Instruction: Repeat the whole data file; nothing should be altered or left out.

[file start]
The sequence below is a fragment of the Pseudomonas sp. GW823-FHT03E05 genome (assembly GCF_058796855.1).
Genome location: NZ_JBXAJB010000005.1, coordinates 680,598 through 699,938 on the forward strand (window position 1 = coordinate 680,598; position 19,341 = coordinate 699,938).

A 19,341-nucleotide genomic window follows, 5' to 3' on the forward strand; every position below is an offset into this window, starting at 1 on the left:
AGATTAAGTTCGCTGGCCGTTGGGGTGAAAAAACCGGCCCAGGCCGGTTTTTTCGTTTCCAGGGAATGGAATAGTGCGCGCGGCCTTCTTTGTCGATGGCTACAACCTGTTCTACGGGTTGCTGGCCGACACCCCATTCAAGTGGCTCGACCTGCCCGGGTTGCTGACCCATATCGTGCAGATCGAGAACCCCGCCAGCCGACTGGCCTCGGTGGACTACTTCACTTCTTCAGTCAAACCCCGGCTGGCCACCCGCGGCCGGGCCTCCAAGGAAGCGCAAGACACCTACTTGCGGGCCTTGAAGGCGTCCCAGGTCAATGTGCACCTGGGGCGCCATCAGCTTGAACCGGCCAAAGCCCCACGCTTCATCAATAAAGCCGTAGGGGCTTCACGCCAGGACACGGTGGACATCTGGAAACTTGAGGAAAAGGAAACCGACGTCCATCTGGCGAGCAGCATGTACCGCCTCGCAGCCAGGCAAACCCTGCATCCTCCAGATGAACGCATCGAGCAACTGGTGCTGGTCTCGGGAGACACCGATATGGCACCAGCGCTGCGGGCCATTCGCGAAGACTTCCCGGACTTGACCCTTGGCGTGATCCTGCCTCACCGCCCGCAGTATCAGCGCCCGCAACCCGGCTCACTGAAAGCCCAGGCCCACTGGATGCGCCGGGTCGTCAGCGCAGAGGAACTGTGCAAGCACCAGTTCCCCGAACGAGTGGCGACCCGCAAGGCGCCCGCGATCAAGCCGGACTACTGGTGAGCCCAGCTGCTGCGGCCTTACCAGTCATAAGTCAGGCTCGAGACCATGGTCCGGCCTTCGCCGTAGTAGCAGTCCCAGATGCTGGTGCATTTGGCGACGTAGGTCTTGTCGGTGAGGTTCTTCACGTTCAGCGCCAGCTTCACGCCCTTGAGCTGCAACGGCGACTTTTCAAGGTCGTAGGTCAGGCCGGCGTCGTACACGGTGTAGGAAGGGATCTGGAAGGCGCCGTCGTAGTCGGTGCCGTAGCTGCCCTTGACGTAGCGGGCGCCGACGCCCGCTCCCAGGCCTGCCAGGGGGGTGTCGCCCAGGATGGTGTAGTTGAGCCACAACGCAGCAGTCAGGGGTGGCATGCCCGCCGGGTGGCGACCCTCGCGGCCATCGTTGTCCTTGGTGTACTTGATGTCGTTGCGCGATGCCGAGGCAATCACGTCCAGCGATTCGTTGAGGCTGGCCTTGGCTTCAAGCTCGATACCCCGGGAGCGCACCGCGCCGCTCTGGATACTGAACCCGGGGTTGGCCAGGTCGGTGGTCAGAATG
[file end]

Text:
The sequence below is a fragment of the Pseudomonas sp. GW823-FHT03E05 genome (assembly GCF_058796855.1).
Genome location: NZ_JBXAJB010000005.1, coordinates 680,598 through 699,938 on the forward strand (window position 1 = coordinate 680,598; position 19,341 = coordinate 699,938).

A 19,341-nucleotide genomic window follows, 5' to 3' on the forward strand; every position below is an offset into this window, starting at 1 on the left:
AGATTAAGTTCGCTGGCCGTTGGGGTGAAAAAACCGGCCCAGGCCGGTTTTTTCGTTTCCAGGGAATGGAATAGTGCGCGCGGCCTTCTTTGTCGATGGCTACAACCTGTTCTACGGGTTGCTGGCCGACACCCCATTCAAGTGGCTCGACCTGCCCGGGTTGCTGACCCATATCGTGCAGATCGAGAACCCCGCCAGCCGACTGGCCTCGGTGGACTACTTCACTTCTTCAGTCAAACCCCGGCTGGCCACCCGCGGCCGGGCCTCCAAGGAAGCGCAAGACACCTACTTGCGGGCCTTGAAGGCGTCCCAGGTCAATGTGCACCTGGGGCGCCATCAGCTTGAACCGGCCAAAGCCCCACGCTTCATCAATAAAGCCGTAGGGGCTTCACGCCAGGACACGGTGGACATCTGGAAACTTGAGGAAAAGGAAACCGACGTCCATCTGGCGAGCAGCATGTACCGCCTCGCAGCCAGGCAAACCCTGCATCCTCCAGATGAACGCATCGAGCAACTGGTGCTGGTCTCGGGAGACACCGATATGGCACCAGCGCTGCGGGCCATTCGCGAAGACTTCCCGGACTTGACCCTTGGCGTGATCCTGCCTCACCGCCCGCAGTATCAGCGCCCGCAACCCGGCTCACTGAAAGCCCAGGCCCACTGGATGCGCCGGGTCGTCAGCGCAGAGGAACTGTGCAAGCACCAGTTCCCCGAACGAGTGGCGACCCGCAAGGCGCCCGCGATCAAGCCGGACTACTGGTGAGCCCAGCTGCTGCGGCCTTACCAGTCATAAGTCAGGCTCGAGACCATGGTCCGGCCTTCGCCGTAGTAGCAGTCCCAGATGCTGGTGCATTTGGCGACGTAGGTCTTGTCGGTGAGGTTCTTCACGTTCAGCGCCAGCTTCACGCCCTTGAGCTGCAACGGCGACTTTTCAAGGTCGTAGGTCAGGCCGGCGTCGTACACGGTGTAGGAAGGGATCTGGAAGGCGCCGTCGTAGTCGGTGCCGTAGCTGCCCTTGACGTAGCGGGCGCCGACGCCCGCTCCCAGGCCTGCCAGGGGGGTGTCGCCCAGGATGGTGTAGTTGAGCCACAACGCAGCAGTCAGGGGTGGCATGCCCGCCGGGTGGCGACCCTCGCGGCCATCGTTGTCCTTGGTGTACTTGATGTCGTTGCGCGATGCCGAGGCAATCACGTCCAGCGATTCGTTGAGGCTGGCCTTGGCTTCAAGCTCGATACCCCGGGAGCGCACCGCGCCGCTCTGGATACTGAACCCGGGGTTGGCCAGGTCGGTGGTCAGAATG